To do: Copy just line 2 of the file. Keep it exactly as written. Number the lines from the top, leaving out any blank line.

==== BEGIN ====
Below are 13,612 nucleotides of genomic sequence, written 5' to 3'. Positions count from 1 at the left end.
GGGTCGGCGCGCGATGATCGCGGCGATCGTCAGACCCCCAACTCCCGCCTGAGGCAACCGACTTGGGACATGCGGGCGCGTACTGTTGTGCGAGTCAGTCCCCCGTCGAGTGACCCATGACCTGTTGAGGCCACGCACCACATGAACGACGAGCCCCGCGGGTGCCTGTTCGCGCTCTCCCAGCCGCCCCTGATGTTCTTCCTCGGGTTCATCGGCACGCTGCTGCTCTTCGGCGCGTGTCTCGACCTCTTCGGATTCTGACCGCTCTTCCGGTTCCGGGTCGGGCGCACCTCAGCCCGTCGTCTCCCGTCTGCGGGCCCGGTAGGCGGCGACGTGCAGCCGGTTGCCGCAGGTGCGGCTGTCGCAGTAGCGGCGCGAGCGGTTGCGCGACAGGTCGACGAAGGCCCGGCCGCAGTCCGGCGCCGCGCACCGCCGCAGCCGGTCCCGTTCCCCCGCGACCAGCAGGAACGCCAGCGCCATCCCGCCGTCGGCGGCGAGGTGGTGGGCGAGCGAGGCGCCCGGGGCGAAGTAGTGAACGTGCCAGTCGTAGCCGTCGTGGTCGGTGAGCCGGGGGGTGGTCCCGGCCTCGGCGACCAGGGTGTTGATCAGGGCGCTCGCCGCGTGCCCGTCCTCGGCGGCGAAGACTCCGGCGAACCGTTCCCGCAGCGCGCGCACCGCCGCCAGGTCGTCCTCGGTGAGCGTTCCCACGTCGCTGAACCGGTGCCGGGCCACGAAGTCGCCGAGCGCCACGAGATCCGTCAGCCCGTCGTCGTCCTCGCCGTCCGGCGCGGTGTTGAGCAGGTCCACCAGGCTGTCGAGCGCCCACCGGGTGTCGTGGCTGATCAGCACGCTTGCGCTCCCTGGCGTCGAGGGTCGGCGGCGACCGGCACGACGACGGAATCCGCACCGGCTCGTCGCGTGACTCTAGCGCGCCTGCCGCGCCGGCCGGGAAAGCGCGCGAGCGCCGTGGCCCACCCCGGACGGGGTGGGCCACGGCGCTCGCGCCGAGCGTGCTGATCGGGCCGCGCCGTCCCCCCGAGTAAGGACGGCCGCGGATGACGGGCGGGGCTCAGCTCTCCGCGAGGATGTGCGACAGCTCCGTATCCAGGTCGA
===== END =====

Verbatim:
GGGTCGGCGCGCGATGATCGCGGCGATCGTCAGACCCCCAACTCCCGCCTGAGGCAACCGACTTGGGACATGCGGGCGCGTACTGTTGTGCGAGTCAGTCCCCCGTCGAGTGACCCATGACCTGTTGAGGCCACGCACCACATGAACGACGAGCCCCGCGGGTGCCTGTTCGCGCTCTCCCAGCCGCCCCTGATGTTCTTCCTCGGGTTCATCGGCACGCTGCTGCTCTTCGGCGCGTGTCTCGACCTCTTCGGATTCTGACCGCTCTTCCGGTTCCGGGTCGGGCGCACCTCAGCCCGTCGTCTCCCGTCTGCGGGCCCGGTAGGCGGCGACGTGCAGCCGGTTGCCGCAGGTGCGGCTGTCGCAGTAGCGGCGCGAGCGGTTGCGCGACAGGTCGACGAAGGCCCGGCCGCAGTCCGGCGCCGCGCACCGCCGCAGCCGGTCCCGTTCCCCCGCGACCAGCAGGAACGCCAGCGCCATCCCGCCGTCGGCGGCGAGGTGGTGGGCGAGCGAGGCGCCCGGGGCGAAGTAGTGAACGTGCCAGTCGTAGCCGTCGTGGTCGGTGAGCCGGGGGGTGGTCCCGGCCTCGGCGACCAGGGTGTTGATCAGGGCGCTCGCCGCGTGCCCGTCCTCGGCGGCGAAGACTCCGGCGAACCGTTCCCGCAGCGCGCGCACCGCCGCCAGGTCGTCCTCGGTGAGCGTTCCCACGTCGCTGAACCGGTGCCGGGCCACGAAGTCGCCGAGCGCCACGAGATCCGTCAGCCCGTCGTCGTCCTCGCCGTCCGGCGCGGTGTTGAGCAGGTCCACCAGGCTGTCGAGCGCCCACCGGGTGTCGTGGCTGATCAGCACGCTTGCGCTCCCTGGCGTCGAGGGTCGGCGGCGACCGGCACGACGACGGAATCCGCACCGGCTCGTCGCGTGACTCTAGCGCGCCTGCCGCGCCGGCCGGGAAAGCGCGCGAGCGCCGTGGCCCACCCCGGACGGGGTGGGCCACGGCGCTCGCGCCGAGCGTGCTGATCGGGCCGCGCCGTCCCCCCGAGTAAGGACGGCCGCGGATGACGGGCGGGGCTCAGCTCTCCGCGAGGATGTGCGACAGCTCCGTATCCAGGTCGA